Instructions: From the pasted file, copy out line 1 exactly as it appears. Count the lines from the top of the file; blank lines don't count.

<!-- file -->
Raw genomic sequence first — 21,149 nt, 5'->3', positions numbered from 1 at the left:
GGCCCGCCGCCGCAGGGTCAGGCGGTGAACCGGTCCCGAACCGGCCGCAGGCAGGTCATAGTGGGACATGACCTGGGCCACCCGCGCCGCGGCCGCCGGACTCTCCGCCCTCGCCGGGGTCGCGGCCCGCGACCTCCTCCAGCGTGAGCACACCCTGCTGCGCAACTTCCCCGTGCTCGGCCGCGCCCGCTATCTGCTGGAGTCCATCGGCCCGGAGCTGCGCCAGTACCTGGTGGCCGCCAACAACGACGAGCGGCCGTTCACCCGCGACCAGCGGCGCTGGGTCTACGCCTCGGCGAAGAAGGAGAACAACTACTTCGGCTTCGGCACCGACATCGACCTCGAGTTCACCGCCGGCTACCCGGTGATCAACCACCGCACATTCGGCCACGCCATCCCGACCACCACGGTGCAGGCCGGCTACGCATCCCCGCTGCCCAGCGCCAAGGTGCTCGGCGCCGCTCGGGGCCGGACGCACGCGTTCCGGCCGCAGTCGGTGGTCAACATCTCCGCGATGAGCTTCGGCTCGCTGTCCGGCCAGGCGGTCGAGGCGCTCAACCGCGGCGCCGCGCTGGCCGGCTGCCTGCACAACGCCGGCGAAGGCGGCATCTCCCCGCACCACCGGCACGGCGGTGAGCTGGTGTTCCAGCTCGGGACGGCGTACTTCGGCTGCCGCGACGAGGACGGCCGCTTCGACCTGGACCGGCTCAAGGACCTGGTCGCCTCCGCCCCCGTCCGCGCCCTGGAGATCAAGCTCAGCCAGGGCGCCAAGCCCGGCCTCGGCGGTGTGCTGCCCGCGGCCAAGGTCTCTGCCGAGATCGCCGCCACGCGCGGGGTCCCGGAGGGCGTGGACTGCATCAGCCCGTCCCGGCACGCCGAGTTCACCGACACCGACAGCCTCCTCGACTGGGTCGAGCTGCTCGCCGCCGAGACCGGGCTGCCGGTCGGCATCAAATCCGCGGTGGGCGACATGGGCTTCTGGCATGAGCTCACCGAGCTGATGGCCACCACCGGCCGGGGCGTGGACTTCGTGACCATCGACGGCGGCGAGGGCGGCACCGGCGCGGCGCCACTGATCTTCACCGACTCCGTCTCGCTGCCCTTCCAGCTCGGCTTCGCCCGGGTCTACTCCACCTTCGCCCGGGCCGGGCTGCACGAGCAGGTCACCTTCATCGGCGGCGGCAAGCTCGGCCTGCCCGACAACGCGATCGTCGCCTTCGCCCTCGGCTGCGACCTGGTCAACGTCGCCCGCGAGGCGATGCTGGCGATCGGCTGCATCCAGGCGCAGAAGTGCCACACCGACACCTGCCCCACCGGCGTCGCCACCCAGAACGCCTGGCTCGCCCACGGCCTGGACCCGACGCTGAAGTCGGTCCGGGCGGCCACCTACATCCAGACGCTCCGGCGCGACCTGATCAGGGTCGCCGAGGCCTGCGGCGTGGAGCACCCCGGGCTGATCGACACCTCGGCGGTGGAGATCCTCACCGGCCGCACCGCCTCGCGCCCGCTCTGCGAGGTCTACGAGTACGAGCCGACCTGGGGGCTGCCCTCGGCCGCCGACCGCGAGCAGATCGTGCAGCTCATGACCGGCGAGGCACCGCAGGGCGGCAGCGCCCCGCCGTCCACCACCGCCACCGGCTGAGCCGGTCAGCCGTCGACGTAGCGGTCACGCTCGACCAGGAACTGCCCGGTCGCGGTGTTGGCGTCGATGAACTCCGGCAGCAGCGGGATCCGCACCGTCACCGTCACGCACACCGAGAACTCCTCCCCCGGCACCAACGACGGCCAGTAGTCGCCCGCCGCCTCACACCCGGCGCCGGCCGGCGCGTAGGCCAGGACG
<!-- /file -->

Raw genomic sequence first — 21,149 nt, 5'->3', positions numbered from 1 at the left: